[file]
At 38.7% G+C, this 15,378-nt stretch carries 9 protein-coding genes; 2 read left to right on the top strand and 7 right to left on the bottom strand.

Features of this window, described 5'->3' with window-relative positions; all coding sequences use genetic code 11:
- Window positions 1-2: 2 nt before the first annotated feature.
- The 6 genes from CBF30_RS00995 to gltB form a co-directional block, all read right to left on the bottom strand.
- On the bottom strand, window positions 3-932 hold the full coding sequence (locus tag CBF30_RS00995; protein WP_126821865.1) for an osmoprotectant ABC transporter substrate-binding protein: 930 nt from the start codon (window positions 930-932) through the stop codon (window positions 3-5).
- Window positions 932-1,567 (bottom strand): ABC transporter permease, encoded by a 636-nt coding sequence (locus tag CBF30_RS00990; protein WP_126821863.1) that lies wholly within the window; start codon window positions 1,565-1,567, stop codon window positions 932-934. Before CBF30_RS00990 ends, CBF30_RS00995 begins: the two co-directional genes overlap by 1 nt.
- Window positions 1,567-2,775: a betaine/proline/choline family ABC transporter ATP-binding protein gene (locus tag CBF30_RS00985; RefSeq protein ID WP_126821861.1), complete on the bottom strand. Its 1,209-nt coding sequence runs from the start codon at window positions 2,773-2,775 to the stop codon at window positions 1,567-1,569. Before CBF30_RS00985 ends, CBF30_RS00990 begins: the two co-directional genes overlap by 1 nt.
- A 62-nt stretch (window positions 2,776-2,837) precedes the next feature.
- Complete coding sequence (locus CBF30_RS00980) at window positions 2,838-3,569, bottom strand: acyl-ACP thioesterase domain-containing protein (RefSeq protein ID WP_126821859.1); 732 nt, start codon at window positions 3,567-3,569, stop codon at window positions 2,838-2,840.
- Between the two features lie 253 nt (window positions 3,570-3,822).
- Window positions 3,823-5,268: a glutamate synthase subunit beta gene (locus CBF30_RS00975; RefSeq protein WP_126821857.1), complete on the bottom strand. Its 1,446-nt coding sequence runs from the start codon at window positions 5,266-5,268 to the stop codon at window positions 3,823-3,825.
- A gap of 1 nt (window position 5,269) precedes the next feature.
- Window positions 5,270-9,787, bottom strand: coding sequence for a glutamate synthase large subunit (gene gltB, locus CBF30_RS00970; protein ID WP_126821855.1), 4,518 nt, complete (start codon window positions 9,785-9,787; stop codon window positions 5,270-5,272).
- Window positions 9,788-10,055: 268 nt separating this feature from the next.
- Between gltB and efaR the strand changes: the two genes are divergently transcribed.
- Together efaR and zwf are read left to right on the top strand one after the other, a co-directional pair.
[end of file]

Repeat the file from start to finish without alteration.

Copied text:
At 38.7% G+C, this 15,378-nt stretch carries 9 protein-coding genes; 2 read left to right on the top strand and 7 right to left on the bottom strand.

Features of this window, described 5'->3' with window-relative positions; all coding sequences use genetic code 11:
- Window positions 1-2: 2 nt before the first annotated feature.
- The 6 genes from CBF30_RS00995 to gltB form a co-directional block, all read right to left on the bottom strand.
- On the bottom strand, window positions 3-932 hold the full coding sequence (locus tag CBF30_RS00995; protein WP_126821865.1) for an osmoprotectant ABC transporter substrate-binding protein: 930 nt from the start codon (window positions 930-932) through the stop codon (window positions 3-5).
- Window positions 932-1,567 (bottom strand): ABC transporter permease, encoded by a 636-nt coding sequence (locus tag CBF30_RS00990; protein WP_126821863.1) that lies wholly within the window; start codon window positions 1,565-1,567, stop codon window positions 932-934. Before CBF30_RS00990 ends, CBF30_RS00995 begins: the two co-directional genes overlap by 1 nt.
- Window positions 1,567-2,775: a betaine/proline/choline family ABC transporter ATP-binding protein gene (locus tag CBF30_RS00985; RefSeq protein ID WP_126821861.1), complete on the bottom strand. Its 1,209-nt coding sequence runs from the start codon at window positions 2,773-2,775 to the stop codon at window positions 1,567-1,569. Before CBF30_RS00985 ends, CBF30_RS00990 begins: the two co-directional genes overlap by 1 nt.
- A 62-nt stretch (window positions 2,776-2,837) precedes the next feature.
- Complete coding sequence (locus CBF30_RS00980) at window positions 2,838-3,569, bottom strand: acyl-ACP thioesterase domain-containing protein (RefSeq protein ID WP_126821859.1); 732 nt, start codon at window positions 3,567-3,569, stop codon at window positions 2,838-2,840.
- Between the two features lie 253 nt (window positions 3,570-3,822).
- Window positions 3,823-5,268: a glutamate synthase subunit beta gene (locus CBF30_RS00975; RefSeq protein WP_126821857.1), complete on the bottom strand. Its 1,446-nt coding sequence runs from the start codon at window positions 5,266-5,268 to the stop codon at window positions 3,823-3,825.
- A gap of 1 nt (window position 5,269) precedes the next feature.
- Window positions 5,270-9,787, bottom strand: coding sequence for a glutamate synthase large subunit (gene gltB, locus CBF30_RS00970; protein ID WP_126821855.1), 4,518 nt, complete (start codon window positions 9,785-9,787; stop codon window positions 5,270-5,272).
- Window positions 9,788-10,055: 268 nt separating this feature from the next.
- Between gltB and efaR the strand changes: the two genes are divergently transcribed.
- Together efaR and zwf are read left to right on the top strand one after the other, a co-directional pair.